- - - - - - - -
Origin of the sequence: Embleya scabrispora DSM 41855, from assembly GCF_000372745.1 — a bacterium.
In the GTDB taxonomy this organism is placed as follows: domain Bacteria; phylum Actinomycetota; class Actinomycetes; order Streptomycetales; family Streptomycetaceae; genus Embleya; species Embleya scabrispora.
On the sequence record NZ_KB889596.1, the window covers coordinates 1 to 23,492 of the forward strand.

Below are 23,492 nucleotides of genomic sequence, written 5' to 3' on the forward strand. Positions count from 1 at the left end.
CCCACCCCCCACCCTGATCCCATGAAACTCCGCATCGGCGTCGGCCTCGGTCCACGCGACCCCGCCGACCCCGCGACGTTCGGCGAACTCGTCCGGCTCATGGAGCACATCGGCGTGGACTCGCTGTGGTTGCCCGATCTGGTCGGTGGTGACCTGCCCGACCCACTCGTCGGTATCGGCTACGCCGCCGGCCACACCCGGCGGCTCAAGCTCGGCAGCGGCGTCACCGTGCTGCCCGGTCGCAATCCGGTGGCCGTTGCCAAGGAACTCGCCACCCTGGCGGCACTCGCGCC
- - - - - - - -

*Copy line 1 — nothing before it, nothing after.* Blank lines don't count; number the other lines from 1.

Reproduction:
Origin of the sequence: Embleya scabrispora DSM 41855, from assembly GCF_000372745.1 — a bacterium.